Is it you or is it your putter? Be confident that your putter works with your technique, not against it.
Know Your Stroke Path
Different putter heads suit different stroke paths. Analyze your stroke path.
There are two main stroke paths: the straight-through stroke and the arc stroke.
Next time you are putting, watch your technique.
Try observing and asking yourself these questions:
Is your stroke path straight back and straight through?
Does your stroke path have an arc?
Is it a slight arc or a strong arc?
If you don’t know your stroke path or can’t immediately tell by observation, you can test yourself!
Find a straight line on your putting surface. This could be a pattern on your floor. Or use an alignment stick or a masking tape line.
Line up to a target with the heel of your putter parallel to the straight line.
Make a natural putting stroke and pause midway through your follow-through. Check where your putter head is relative to the reference line.
Does it cross the reference line? If it hasn’t, your stroke path is straight and doesn’t have an arc.
This is important to know when choosing a style of putter!
Putter heads have different head designs and balance weighting suited to different stroke paths.
Knowing your stroke path allows you to choose a putter that complements your natural tendency. Choosing the right putter for your stroke path increases your accuracy and confidence.
Putter Head Style
There are three basic putter head styles.
- A blade putter head complements a slight arc.
- A mallet complements a straight stroke.
- A high MOI head is the most forgiving. MOI measures the putter’s face resistance on off-centre contact. The higher the MOI, the less the putter will twist during strokes. This putter style complements an inconsistent stroke. MOI heads are suited to either a straight or an arced stroke path.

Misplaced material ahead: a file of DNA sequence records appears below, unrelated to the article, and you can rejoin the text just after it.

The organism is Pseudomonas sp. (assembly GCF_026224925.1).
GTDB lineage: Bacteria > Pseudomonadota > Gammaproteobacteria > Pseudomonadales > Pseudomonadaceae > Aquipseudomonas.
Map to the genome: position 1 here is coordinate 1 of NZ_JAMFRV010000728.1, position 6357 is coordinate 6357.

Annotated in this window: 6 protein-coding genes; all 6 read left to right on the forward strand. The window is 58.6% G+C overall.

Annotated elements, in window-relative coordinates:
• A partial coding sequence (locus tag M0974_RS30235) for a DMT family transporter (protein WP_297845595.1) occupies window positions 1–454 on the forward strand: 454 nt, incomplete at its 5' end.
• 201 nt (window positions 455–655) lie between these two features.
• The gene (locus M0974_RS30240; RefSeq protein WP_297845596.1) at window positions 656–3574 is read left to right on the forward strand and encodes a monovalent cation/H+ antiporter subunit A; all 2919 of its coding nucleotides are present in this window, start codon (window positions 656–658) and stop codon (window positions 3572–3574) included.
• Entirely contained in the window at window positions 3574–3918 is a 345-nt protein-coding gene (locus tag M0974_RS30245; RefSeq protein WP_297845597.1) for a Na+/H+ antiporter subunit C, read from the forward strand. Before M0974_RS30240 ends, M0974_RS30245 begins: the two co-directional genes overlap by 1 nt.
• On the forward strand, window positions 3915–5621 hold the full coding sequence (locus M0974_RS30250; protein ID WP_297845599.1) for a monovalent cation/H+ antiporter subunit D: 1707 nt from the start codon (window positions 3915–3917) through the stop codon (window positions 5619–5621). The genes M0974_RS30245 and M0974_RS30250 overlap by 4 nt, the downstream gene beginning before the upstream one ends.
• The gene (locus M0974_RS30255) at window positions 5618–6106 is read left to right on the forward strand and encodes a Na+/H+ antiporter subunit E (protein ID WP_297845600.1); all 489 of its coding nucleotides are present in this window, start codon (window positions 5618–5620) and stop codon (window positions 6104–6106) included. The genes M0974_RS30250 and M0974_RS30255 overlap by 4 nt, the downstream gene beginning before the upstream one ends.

Putter Head Balance
Putter faces are face balanced or toe balanced.
To test this, place the putter on a flat surface with the clubhead overhanging the edge.
If the toe hangs down, it is toe balanced. This balance is more suited to an arcing stroke.
If the face stays up, it is face balanced. Face-balanced putters suit a straight back and through stroke.
Putter Shaft Length
Having a putter that is too long or too short can also affect your accuracy.
The correct length of the putter depends on your height, arm length, and posture.
Many golfers play with putters that are too long.
To find your optimum putter length, get into your putting position. Let your hands hang naturally. Have someone measure from the ground to above the top of your hands. This should be the length of your putter shaft. Choose a putter that length, or have your putter adjusted for you.
Some players prefer to use thick grips on their putters. Using a thicker grip helps to improve control by engaging the shoulder muscles and limiting wrist motion.
SuperStroke is the most common manufacturer when it comes to large aftermarket putter grips. They host a variety of styles, sizes, and colours and are carried in many main golf outlets and pro shops.
Online Tools for Picking a Putter
Try one of these online putter fitting tools as a guide to what putter may be most suited to your technique: